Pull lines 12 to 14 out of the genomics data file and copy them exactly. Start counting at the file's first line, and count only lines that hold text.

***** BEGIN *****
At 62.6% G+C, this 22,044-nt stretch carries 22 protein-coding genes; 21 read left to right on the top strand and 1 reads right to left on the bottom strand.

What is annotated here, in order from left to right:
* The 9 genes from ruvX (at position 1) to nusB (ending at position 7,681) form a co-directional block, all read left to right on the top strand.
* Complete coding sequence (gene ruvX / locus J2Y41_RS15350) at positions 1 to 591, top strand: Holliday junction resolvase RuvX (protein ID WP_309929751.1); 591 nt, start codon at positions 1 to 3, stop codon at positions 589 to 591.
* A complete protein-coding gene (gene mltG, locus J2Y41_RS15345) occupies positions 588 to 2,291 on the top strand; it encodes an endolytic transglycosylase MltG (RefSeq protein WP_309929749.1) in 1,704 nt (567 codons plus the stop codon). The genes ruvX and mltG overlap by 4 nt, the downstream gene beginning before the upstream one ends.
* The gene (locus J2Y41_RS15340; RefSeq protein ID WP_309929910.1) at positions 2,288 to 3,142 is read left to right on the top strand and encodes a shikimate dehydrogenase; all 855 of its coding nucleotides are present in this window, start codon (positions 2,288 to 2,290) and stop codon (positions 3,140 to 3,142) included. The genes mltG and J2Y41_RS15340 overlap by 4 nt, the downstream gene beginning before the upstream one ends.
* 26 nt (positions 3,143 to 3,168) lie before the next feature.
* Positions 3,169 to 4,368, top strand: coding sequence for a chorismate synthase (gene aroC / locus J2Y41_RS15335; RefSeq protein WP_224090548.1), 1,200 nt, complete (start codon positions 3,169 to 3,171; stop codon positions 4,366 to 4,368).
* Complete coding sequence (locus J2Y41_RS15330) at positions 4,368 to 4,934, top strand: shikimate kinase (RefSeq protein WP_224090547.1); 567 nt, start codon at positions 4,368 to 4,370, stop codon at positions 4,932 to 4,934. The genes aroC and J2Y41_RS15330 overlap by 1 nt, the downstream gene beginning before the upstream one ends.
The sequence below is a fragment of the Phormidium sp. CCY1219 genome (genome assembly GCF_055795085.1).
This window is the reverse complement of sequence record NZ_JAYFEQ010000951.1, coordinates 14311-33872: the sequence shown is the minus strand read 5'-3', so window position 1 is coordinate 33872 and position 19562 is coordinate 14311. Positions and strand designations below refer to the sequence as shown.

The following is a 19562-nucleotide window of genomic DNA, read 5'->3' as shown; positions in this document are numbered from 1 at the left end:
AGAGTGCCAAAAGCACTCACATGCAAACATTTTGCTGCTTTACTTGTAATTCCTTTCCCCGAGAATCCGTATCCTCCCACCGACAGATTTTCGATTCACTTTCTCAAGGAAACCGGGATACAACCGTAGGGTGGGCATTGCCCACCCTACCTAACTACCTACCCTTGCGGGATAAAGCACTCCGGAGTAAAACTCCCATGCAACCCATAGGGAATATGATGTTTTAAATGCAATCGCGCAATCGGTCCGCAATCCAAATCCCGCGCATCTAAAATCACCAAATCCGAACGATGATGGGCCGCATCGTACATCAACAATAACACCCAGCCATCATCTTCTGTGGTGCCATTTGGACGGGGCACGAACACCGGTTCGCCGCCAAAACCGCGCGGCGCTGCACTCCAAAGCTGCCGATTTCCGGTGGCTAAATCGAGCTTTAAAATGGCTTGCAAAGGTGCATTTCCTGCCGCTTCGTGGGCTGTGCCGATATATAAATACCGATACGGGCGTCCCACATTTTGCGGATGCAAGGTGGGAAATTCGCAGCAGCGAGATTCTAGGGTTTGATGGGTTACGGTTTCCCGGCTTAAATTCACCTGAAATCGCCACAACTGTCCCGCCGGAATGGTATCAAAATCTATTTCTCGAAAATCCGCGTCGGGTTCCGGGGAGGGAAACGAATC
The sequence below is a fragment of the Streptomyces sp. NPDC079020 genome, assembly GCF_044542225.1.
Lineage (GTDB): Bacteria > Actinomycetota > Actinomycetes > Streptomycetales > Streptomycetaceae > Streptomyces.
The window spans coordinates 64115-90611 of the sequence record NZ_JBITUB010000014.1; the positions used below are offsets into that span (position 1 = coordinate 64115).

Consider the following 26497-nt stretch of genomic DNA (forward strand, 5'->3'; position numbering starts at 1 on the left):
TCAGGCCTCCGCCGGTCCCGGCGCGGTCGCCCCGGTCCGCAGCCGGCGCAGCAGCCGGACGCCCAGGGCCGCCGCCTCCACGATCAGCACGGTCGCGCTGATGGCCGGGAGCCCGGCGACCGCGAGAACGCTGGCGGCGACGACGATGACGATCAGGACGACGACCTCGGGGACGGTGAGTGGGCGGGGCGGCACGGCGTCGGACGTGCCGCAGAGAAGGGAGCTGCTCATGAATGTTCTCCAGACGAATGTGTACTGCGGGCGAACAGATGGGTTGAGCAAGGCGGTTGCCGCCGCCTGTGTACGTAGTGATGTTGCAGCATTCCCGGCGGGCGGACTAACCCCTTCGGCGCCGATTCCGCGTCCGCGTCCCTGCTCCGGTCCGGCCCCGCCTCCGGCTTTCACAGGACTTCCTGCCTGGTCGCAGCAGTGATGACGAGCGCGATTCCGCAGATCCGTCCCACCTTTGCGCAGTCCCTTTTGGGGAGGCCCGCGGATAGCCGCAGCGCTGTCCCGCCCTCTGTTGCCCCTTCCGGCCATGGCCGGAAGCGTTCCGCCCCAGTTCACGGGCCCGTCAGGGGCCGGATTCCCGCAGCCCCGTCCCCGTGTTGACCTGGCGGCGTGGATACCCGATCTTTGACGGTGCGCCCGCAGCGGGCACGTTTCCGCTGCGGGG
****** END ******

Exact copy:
The following is a 19562-nucleotide window of genomic DNA, read 5'->3' as shown; positions in this document are numbered from 1 at the left end:
AGAGTGCCAAAAGCACTCACATGCAAACATTTTGCTGCTTTACTTGTAATTCCTTTCCCCGAGAATCCGTATCCTCCCACCGACAGATTTTCGATTCACTTTCTCAAGGAAACCGGGATACAACCGTAGGGTGGGCATTGCCCACCCTACCTAACTACCTACCCTTGCGGGATAAAGCACTCCGGAGTAAAACTCCCATGCAACCCATAGGGAATATGATGTTTTAAATGCAATCGCGCAATCGGTCCGCAATCCAAATCCCGCGCATCTAAAATCACCAAATCCGAACGATGATGGGCCGCATCGTACATCAACAATAACACCCAGCCATCATCTTCTGTGGTGCCATTTGGACGGGGCACGAACACCGGTTCGCCGCCAAAACCGCGCGGCGCTGCACTCCAAAGCTGCCGATTTCCGGTGGCTAAATCGAGCTTTAAAATGGCTTGCAAAGGTGCATTTCCTGCCGCTTCGTGGGCTGTGCCGATATATAAATACCGATACGGGCGTCCCACATTTTGCGGATGCAAGGTGGGAAATTCGCAGCAGCGAGATTCTAGGGTTTGATGGGTTACGGTTTCCCGGCTTAAATTCACCTGAAATCGCCACAACTGTCCCGCCGGAATGGTATCAAAATCTATTTCTCGAAAATCCGCGTCGGGTTCCGGGGAGGGAAACGAATC
The sequence below is a fragment of the Streptomyces sp. NPDC079020 genome, assembly GCF_044542225.1.